The Narcissism Epidemic

Narcissism is on the rise among individuals and in American culture.

Are We Justifying Cheating?

Does our culture justify cheating?

A 19-year-old college student was recently arrested for a uniquely modern crime: Using fake IDs, he took the SAT for 6 other students. Had he not been caught, things would have worked out great—his average score was a 2100 out of 2400, enough to get some of these less gifted but enterprising students considered at better colleges.

The incident itself has happened before—there have been SAT cheating scandals every 5 years or so. What took my breath away was the reaction of other students and even the adults interviewed in news stories about the case. NBC News, for example, featured quotes from two students not involved in the scandal. One said, "If they have the money on hand, and I guess they can, like they have the opportunity, it's just not that surprising." In other words, of course they would cheat if they could get away with it—why not? The other student mentioned how difficult it is to get into a good college: "I feel it's really competitive and it's really hard." So: The ends justify the means.

Here's where I expected at least one dissenting voice to say cheating is not the way to success—or, I don't know, wrong.

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But what did the adults interviewed in the story have to say? Pedro Noguera, Professor of Teaching and Learning, New York University, noted, "I think the pressure on students right now to get into really good schools is really great. The students who get into elite universities have a better chance to get into elite graduate schools, which means they have a better chance to get into high-paying jobs later on. So there's a lot at stake, and they understand it." Once again, the ends justify the means, and let's do whatever it takes to get ahead.

The last adult interviewed was the accused student's lawyer, who of course had to come up with some excuse. But I think he could have been a lot less lame than "Even if something happened it happened within school grounds and it was when they were underage. It should be handled administratively within the school." Right, because cheating on a national test that's used for admission to colleges across the country doesn't affect anybody outside of the school.

I wish this were an isolated example. Apparently, it's not, according to a large and in-depth study done by Notre Dame sociologist Christian Smith and reported in his new book, Lost in Transition. Smith and his colleagues report widespread moral relativism, and what they call "moral individualism," among Americans age 18 to 23. I will let the interviewees speak for themselves:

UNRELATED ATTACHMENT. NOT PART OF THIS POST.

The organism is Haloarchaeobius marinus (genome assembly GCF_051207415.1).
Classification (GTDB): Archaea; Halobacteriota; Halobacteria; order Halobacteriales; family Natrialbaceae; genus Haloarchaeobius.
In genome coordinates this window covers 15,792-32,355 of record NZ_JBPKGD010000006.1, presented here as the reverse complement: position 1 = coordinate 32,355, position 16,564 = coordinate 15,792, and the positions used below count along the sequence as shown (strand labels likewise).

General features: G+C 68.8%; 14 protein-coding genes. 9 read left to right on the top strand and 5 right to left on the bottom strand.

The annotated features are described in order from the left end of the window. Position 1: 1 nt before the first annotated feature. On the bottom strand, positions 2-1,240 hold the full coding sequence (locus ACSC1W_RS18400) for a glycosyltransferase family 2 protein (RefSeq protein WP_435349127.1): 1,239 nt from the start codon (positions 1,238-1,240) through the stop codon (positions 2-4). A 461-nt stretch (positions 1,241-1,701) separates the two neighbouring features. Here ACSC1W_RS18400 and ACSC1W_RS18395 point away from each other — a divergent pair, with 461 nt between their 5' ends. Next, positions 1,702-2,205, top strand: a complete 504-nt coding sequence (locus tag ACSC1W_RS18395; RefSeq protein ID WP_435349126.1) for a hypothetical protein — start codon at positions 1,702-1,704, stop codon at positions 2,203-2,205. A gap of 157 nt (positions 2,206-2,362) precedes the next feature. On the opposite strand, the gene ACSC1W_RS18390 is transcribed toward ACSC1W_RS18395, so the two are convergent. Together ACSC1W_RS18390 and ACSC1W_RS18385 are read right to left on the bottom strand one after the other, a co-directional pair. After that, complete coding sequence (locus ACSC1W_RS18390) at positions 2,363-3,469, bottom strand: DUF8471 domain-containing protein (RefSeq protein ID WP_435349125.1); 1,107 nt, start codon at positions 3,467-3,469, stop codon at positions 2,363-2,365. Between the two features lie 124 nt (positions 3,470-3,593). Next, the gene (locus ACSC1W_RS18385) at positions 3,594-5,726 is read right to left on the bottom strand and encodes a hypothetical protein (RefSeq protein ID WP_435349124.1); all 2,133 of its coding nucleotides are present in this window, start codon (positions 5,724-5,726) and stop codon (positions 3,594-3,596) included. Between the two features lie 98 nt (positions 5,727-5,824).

Q: Is it okay to break moral rules if it works to your advantage and you can get away with it? A: Break moral rules? I'm sorry, what do you mean by moral rules? I would have to say in some cases, yeah, it would be okay. It just, it would really depend what those rules were. It's on a case-by-case basis.

Q: What about helping people in general? Are we as a society obligated to do something? A: I really don't think there're any good reasons, nope, nothing. Q: What if someone just wasn't interested in helping others? Would that be a problem or not? A: No, I don't see why that would be a problem. Q: And why is that? A: Because I mean is that really our duty, to help others? Is that what we're here for? I mean, they can help themselves. ... Q: So if someone asks for help, we don't have an obligation to them? A: Yeah, it's up to each individual, of course.

The end result: Everything is up to the individual. If things are competitive, and it will help me get ahead, why not cheat? There are no rules, and who cares about how it affects anyone else?

And yes, this bares a striking resemblance to narcissism. Sure enough, there is a link between narcissistic personality and cheating in school.

So what can we do? First, we clearly need to get across to children and adolescents that there are some moral rules that need to be followed. We don't cheat, we don't steal, and we don't hurt others—no, not even if there's benefit in doing so. The rules needn't be absolute, and they needn't be arbitrary, but it is good, not bad, to tell young people that something is wrong. Just plain wrong.

We also have to fight this idea that the competitive nature of the world justifies self-centeredness and cheating—because that's not winning. It's losing.

 

Jean M. Twenge, Ph.D., is Associate Professor of Psychology at San Diego State University, the author of Generation Me, and co-author of The Narcissism Epidemic.

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